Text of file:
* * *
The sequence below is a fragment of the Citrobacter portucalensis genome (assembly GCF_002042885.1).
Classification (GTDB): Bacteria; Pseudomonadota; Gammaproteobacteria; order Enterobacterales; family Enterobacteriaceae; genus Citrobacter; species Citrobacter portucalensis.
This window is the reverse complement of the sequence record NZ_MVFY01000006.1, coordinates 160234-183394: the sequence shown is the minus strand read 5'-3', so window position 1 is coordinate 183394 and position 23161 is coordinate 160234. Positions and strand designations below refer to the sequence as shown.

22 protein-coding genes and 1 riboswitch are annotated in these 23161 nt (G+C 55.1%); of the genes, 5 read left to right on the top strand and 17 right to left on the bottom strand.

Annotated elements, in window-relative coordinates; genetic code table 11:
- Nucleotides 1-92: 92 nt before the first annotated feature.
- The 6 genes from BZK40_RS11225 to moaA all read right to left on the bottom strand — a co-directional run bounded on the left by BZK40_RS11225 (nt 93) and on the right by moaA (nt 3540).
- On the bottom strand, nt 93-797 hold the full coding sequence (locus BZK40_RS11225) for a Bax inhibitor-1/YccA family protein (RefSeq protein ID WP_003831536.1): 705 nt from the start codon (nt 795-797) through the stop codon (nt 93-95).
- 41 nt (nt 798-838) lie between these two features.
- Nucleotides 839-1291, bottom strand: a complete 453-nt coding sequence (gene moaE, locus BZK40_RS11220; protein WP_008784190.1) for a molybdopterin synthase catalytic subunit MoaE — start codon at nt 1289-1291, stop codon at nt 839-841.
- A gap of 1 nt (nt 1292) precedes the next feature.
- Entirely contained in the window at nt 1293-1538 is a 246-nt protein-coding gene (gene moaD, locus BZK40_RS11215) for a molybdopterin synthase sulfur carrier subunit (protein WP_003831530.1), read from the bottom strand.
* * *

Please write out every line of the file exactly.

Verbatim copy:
The sequence below is a fragment of the Citrobacter portucalensis genome (assembly GCF_002042885.1).
Classification (GTDB): Bacteria; Pseudomonadota; Gammaproteobacteria; order Enterobacterales; family Enterobacteriaceae; genus Citrobacter; species Citrobacter portucalensis.
This window is the reverse complement of the sequence record NZ_MVFY01000006.1, coordinates 160234-183394: the sequence shown is the minus strand read 5'-3', so window position 1 is coordinate 183394 and position 23161 is coordinate 160234. Positions and strand designations below refer to the sequence as shown.

22 protein-coding genes and 1 riboswitch are annotated in these 23161 nt (G+C 55.1%); of the genes, 5 read left to right on the top strand and 17 right to left on the bottom strand.

Annotated elements, in window-relative coordinates; genetic code table 11:
- Nucleotides 1-92: 92 nt before the first annotated feature.
- The 6 genes from BZK40_RS11225 to moaA all read right to left on the bottom strand — a co-directional run bounded on the left by BZK40_RS11225 (nt 93) and on the right by moaA (nt 3540).
- On the bottom strand, nt 93-797 hold the full coding sequence (locus BZK40_RS11225) for a Bax inhibitor-1/YccA family protein (RefSeq protein ID WP_003831536.1): 705 nt from the start codon (nt 795-797) through the stop codon (nt 93-95).
- 41 nt (nt 798-838) lie between these two features.
- Nucleotides 839-1291, bottom strand: a complete 453-nt coding sequence (gene moaE, locus BZK40_RS11220; protein WP_008784190.1) for a molybdopterin synthase catalytic subunit MoaE — start codon at nt 1289-1291, stop codon at nt 839-841.
- A gap of 1 nt (nt 1292) precedes the next feature.
- Entirely contained in the window at nt 1293-1538 is a 246-nt protein-coding gene (gene moaD, locus BZK40_RS11215) for a molybdopterin synthase sulfur carrier subunit (protein WP_003831530.1), read from the bottom strand.